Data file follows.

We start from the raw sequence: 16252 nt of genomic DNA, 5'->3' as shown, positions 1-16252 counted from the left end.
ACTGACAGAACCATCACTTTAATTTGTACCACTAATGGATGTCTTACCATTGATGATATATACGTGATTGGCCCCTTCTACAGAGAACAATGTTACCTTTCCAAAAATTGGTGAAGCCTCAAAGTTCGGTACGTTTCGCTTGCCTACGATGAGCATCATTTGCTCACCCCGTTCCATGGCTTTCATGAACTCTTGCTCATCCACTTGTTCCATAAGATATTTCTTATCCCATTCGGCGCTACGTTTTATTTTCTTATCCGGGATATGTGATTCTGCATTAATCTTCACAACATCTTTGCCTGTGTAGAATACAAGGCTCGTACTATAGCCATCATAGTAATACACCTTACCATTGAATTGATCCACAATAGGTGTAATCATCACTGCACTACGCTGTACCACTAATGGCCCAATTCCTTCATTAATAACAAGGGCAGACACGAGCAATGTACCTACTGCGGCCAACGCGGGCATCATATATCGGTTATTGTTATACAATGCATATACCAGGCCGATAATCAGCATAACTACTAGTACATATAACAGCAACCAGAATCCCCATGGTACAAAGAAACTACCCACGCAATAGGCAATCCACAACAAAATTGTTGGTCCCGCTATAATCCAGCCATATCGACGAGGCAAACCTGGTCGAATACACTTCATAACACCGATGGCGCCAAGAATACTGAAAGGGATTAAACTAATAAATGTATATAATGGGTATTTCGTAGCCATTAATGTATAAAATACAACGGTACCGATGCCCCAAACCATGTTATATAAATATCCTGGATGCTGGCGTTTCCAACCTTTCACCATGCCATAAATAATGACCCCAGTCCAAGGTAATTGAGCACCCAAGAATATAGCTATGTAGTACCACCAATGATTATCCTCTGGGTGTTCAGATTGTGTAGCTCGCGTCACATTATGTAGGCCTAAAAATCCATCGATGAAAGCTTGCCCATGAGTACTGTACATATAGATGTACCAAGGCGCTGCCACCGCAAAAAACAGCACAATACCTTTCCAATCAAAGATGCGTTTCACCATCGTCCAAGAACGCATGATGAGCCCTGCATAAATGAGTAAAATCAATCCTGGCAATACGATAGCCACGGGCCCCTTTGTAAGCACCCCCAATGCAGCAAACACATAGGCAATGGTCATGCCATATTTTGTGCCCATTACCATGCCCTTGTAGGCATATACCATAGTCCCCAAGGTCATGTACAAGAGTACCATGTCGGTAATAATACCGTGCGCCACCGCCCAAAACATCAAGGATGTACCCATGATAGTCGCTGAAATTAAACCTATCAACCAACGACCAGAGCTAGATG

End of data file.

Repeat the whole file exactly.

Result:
We start from the raw sequence: 16252 nt of genomic DNA, 5'->3' as shown, positions 1-16252 counted from the left end.
ACTGACAGAACCATCACTTTAATTTGTACCACTAATGGATGTCTTACCATTGATGATATATACGTGATTGGCCCCTTCTACAGAGAACAATGTTACCTTTCCAAAAATTGGTGAAGCCTCAAAGTTCGGTACGTTTCGCTTGCCTACGATGAGCATCATTTGCTCACCCCGTTCCATGGCTTTCATGAACTCTTGCTCATCCACTTGTTCCATAAGATATTTCTTATCCCATTCGGCGCTACGTTTTATTTTCTTATCCGGGATATGTGATTCTGCATTAATCTTCACAACATCTTTGCCTGTGTAGAATACAAGGCTCGTACTATAGCCATCATAGTAATACACCTTACCATTGAATTGATCCACAATAGGTGTAATCATCACTGCACTACGCTGTACCACTAATGGCCCAATTCCTTCATTAATAACAAGGGCAGACACGAGCAATGTACCTACTGCGGCCAACGCGGGCATCATATATCGGTTATTGTTATACAATGCATATACCAGGCCGATAATCAGCATAACTACTAGTACATATAACAGCAACCAGAATCCCCATGGTACAAAGAAACTACCCACGCAATAGGCAATCCACAACAAAATTGTTGGTCCCGCTATAATCCAGCCATATCGACGAGGCAAACCTGGTCGAATACACTTCATAACACCGATGGCGCCAAGAATACTGAAAGGGATTAAACTAATAAATGTATATAATGGGTATTTCGTAGCCATTAATGTATAAAATACAACGGTACCGATGCCCCAAACCATGTTATATAAATATCCTGGATGCTGGCGTTTCCAACCTTTCACCATGCCATAAATAATGACCCCAGTCCAAGGTAATTGAGCACCCAAGAATATAGCTATGTAGTACCACCAATGATTATCCTCTGGGTGTTCAGATTGTGTAGCTCGCGTCACATTATGTAGGCCTAAAAATCCATCGATGAAAGCTTGCCCATGAGTACTGTACATATAGATGTACCAAGGCGCTGCCACCGCAAAAAACAGCACAATACCTTTCCAATCAAAGATGCGTTTCACCATCGTCCAAGAACGCATGATGAGCCCTGCATAAATGAGTAAAATCAATCCTGGCAATACGATAGCCACGGGCCCCTTTGTAAGCACCCCCAATGCAGCAAACACATAGGCAATGGTCATGCCATATTTTGTGCCCATTACCATGCCCTTGTAGGCATATACCATAGTCCCCAAGGTCATGTACAAGAGTACCATGTCGGTAATAATACCGTGCGCCACCGCCCAAAACATCAAGGATGTACCCATGATAGTCGCTGAAATTAAACCTATCAACCAACGACCAGAGCTAGATG